Opening with a brief WWII prologue as two young pilots, one American, one Japanese, are fighting to the death after crashing on some island when two giant hairy hands appear on the cliff top, it fast forwards to Bill Randa (John Goodman), who heads up Monarch, a secret agency seeking “massive unidentified terrestrial organisms” as he convinces a senator (Richard Jenkins) to back an expedition to a hitherto uncharted island “where myth and science meet.”
Requisitioning a military escort headed up by Packard and his chopper squad (among them Shea Whigham, John Ortiz, Jason Mitchell and Toby Kebbell) most of whom serve as cannon fodder along with the assorted scientists, Randa and his team (Corey Hawkins, Tian Jing) also recruit ex SAS officer Conrad (Tom Hiddleston) as their tracker while, sensing a story, war photographer Mason Weaver (Brie Larson) also inveigles a place on the mission.
However, no sooner have they battled their way through the electrical storm shrouding the island and started dropping seismic bombs, than they’re being swatted out of the sky by an angry Kong.
Initially separated, the film charts their attempt to survive as they head for the pick up point, Conrad, Weaver and the rest of his group encountering Hank Marlow (John C. Reilly), the American pilot from the opening, who has been living with the natives ever since andwarns of even more dangerous beasts, against which Kong, the last of his kind, has become the island’s protector. Which means they now have to stop Packard from blasting the monkey to pieces. With familiar don’t screw with nature messages and observations on how war can make a man see enemies everywhere, it wastes little time on exposition and gets on with mounting its spectacular action, introducing docile giant water buffalos, towering killer spiders and a humongous octopus before finally bringing on lizard-like monsters to raise the bloody body count tally further.
Essentially a prequel to Godzilla, given the thrills assembled here, those who hang around for the post credits scene will be pleased to note references to such other celebrated Japanese movie monsters as Mothra and Rodan, suggesting this monkey business is far from over yet. (Cineworld 5 Ways, NEC, Solihull; Empire Great Park, Sutton Coldfield; Everyman; Odeon Birmingham, Broadway Plaza, West Brom; Reel; Showcase Walsall; Vue Star City)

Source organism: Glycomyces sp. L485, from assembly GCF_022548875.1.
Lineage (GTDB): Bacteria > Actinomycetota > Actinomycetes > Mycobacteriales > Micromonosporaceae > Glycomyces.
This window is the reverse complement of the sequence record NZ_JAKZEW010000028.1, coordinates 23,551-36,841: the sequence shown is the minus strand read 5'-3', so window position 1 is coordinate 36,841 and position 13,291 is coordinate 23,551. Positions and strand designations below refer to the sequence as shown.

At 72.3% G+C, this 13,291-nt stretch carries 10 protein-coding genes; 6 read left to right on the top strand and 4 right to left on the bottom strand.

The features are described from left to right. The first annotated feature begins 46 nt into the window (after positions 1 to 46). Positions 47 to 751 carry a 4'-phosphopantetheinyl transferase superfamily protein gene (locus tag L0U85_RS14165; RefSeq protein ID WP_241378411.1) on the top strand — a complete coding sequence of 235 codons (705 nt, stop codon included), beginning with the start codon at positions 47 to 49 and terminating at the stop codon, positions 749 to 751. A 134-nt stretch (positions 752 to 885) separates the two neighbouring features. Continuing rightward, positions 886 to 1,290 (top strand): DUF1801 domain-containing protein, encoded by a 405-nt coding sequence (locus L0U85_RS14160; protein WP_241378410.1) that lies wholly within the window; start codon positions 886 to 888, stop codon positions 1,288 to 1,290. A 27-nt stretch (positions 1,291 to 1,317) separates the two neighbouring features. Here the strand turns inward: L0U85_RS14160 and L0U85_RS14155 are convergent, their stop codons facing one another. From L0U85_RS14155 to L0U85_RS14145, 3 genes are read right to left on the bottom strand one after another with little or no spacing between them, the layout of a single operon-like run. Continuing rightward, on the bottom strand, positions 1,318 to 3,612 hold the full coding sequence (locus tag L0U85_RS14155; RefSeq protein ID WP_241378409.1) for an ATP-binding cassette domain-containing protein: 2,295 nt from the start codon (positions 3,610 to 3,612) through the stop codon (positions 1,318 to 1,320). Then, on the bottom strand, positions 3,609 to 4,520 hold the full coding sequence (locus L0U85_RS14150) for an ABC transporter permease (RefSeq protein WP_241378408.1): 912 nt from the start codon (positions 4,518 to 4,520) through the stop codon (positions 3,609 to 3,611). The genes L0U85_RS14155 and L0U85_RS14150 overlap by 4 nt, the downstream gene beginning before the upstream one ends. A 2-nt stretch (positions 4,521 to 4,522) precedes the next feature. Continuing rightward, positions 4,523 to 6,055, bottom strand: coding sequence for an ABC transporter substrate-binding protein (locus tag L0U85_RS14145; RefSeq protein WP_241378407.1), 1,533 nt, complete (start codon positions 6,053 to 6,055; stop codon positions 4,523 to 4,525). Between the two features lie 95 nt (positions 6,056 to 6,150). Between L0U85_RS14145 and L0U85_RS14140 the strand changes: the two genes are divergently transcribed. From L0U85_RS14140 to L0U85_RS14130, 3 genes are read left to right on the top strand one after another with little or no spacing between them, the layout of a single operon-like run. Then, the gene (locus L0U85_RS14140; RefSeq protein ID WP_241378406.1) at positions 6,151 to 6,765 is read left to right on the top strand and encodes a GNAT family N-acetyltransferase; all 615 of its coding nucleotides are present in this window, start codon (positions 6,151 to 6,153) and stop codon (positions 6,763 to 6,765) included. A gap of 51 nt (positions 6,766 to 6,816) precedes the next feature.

The Lego Batman Movie (U)
The follow-up to 2014’s The Lego Movie is an irreverent send-up of Batman and the world of DC superheroes in general, but balances the comedy with a strong no man is an island message about not shutting yourself off from friends and family. Or, indeed, your enemies as, hurt that the humourless, narcissistic Batman (Will Arnett) won’t recognise they have a mutual hate relationship and refuses to accept he’s his greatest foe, the secretly sensitive Joker (Zach Galifianakis) hatches a plot to get sent to the Phantom Zone so he can free all the bad guys there to help him destroy Gotham. And, as if that wasn’t enough, Batman has to contend with eager new sidekick, Robin (Michael Cera), alias Dick Grayson, the orphan he accidentally adopted while dazzled as the Major (Mariah Carey) introduced the new Police Commissioner Barbara Gordon (Rosario Dawson), who wants him and the law to work together, and the attempts by tough-love butler Alfred (Ralph Fiennes) to get him to face his greatest fear – family.
Opening with a Batman voiceover saying how every important movie starts with a black screen, the film is playfully self-referencing (there’s even a clip from the Adam West TV series) and plunges right into the action as Batman takes on and defeats a whole army of super-villains, is hailed as Gotham’s saviour once again and then goes home to the emptiness of Wayne Manor. Still scarred by his parents’ murder, Wayne has shut himself off from any emotional feelings or relationships, that way he can’t get hurt. He even watches the Tom Cruise romance Jerry Maguire as if it’s a comedy.
While the Dark Knight probed Batman’s dark side, it never went as deep into what makes him tick as this one does. And yet, for all its serious psychoanalytical observations, it remains a huge explosion of fun, which, let’s face it, is what the audience have gone for.
Goaded by The Joker, Batman plans to steal the weapon needed to banish him to the Phantom Zone (leading to an amusing scene as he visits Superman’s Fortress of Solitude to find the Man of Steel (Channing Tatum) hanging out with the other Justice League superheroes at a party to which he’s not been invited). Ignoring Commissioner Gordon’s warnings, Batman falls victim to Joker’s manipulations, leading to the escape from the Zone of the worst of the worst villains, among them Sauron, the Gremlins, Voldemort (Eddy Izzard), Godzilla, King Kong, Oz’s flying monkeys and even the Daleks.